From our private database of 14,100+ case briefs...
Welge v. Planters Lifesavers Co.
United States Court of Appeals for the Seventh Circuit
17 F.3d 209 (7th Cir. 1994)
Richard Welge (plaintiff) was putting the cap on a glass jar of Planters peanuts when it shattered, cutting his hand. Welge brought suit against Planters Lifesavers Co. (Planters), the manufacturer of the glass jar, and K-Mart (defendants), where the peanuts were purchased. Welge testified that he was using the jar exactly how it was meant to be used and that he did not somehow damage the jar after he bought it. At trial experts agreed that there was a defect in the jar, but could not determine where it was or when it came to be. The district court granted the defendants summary judgment on the ground that Welge did not exclude possible causes of the accident other than a manufacturing defect. Welge appealed.
Rule of Law
Holding and Reasoning (Posner, C.J.)
What to do next…
Unlock this case brief with a free (no-commitment) trial membership of Quimbee.
You’ll be in good company: Quimbee is one of the most widely used and trusted sites for law students, serving more than 97,000 law students since 2011. Some law schools—such as Yale, Vanderbilt, Berkeley, and the University of Illinois—even subscribe directly to Quimbee for all their law students. Read our student testimonials.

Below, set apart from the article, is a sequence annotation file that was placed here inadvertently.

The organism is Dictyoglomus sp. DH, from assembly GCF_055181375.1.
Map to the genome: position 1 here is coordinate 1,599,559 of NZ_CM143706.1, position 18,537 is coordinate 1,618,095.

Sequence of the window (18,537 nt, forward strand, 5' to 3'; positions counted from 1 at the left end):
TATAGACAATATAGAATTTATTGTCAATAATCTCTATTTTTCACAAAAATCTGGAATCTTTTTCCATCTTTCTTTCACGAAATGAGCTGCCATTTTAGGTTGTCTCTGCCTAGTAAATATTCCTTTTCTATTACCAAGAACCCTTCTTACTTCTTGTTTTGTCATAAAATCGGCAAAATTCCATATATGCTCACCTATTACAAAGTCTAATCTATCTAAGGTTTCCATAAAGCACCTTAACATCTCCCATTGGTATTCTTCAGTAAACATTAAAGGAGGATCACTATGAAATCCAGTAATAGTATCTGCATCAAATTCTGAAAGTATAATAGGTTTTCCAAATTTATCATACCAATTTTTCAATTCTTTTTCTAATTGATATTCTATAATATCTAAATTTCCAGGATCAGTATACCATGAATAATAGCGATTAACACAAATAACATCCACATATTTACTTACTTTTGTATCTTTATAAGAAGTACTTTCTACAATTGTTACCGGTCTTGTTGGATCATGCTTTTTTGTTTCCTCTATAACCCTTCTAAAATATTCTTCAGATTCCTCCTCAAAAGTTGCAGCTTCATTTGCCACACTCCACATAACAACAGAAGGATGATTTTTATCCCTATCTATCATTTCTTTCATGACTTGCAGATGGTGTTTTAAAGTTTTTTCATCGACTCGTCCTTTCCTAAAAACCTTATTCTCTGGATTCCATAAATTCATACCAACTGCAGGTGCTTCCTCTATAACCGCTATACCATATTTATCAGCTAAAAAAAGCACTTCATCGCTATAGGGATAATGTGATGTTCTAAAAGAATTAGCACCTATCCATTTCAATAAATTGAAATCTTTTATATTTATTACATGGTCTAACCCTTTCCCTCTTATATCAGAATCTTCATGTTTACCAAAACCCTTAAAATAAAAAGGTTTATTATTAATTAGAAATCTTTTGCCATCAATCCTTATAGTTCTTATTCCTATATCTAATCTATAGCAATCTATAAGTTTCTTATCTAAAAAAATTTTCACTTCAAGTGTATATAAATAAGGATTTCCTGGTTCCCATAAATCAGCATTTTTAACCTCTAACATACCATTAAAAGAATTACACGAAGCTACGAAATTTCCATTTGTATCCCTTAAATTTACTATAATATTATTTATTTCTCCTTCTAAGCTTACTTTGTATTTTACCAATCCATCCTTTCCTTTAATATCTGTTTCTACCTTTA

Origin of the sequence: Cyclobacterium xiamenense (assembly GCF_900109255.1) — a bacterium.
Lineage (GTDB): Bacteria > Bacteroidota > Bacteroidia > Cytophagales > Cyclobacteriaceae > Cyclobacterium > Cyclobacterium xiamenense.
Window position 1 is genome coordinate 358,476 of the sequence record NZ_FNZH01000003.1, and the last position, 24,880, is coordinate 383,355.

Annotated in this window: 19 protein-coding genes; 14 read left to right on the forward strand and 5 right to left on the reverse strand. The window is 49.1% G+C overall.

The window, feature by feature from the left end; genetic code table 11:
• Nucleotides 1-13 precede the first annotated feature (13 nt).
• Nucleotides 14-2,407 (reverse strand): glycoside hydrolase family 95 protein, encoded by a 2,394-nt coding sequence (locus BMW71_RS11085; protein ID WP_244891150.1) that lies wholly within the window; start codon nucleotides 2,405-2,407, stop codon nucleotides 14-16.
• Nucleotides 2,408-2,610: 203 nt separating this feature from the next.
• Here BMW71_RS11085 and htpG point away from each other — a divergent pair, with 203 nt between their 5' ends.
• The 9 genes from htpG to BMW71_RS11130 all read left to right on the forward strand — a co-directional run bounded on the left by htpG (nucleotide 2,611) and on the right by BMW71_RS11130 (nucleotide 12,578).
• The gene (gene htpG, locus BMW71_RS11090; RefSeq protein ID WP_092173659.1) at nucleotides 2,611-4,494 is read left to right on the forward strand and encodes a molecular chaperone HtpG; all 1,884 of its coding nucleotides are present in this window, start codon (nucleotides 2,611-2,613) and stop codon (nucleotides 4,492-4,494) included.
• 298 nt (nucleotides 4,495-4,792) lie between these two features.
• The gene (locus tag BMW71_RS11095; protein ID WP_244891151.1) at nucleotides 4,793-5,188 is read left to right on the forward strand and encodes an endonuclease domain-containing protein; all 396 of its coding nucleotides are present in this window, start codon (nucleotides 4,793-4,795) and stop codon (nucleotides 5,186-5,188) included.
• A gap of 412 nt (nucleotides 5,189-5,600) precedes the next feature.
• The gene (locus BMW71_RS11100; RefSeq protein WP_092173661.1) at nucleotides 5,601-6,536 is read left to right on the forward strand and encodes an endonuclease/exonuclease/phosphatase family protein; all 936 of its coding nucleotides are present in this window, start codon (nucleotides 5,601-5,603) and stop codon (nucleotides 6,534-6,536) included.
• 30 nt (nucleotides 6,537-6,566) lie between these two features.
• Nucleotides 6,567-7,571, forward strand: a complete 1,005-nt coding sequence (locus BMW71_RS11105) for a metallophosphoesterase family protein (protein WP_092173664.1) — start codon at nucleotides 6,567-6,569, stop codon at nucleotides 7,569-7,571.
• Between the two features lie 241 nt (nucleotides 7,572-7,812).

Learn more about Quimbee’s unique (and proven) approach to achieving great grades at law school.
Quimbee is a company hell-bent on one thing: helping you get an “A” in every course you take in law school, so you can graduate at the top of your class and get a high-paying law job. We’re not just a study aid for law students; we’re the study aid for law students. Read more about Quimbee.
Here's why 221,000 law students have relied on our case briefs:
- Written by law professors and practitioners, not other law students. 14,100 briefs, keyed to 189 casebooks. Top-notch customer support.
- The right amount of information, includes the facts, issues, rule of law, holding and reasoning, and any concurrences and dissents.
- Access in your classes, works on your mobile and tablet. Massive library of related video lessons and high quality multiple-choice questions.
- Easy to use, uniform format for every case brief. Written in plain English, not in legalese. Our briefs summarize and simplify; they don’t just repeat the court’s language.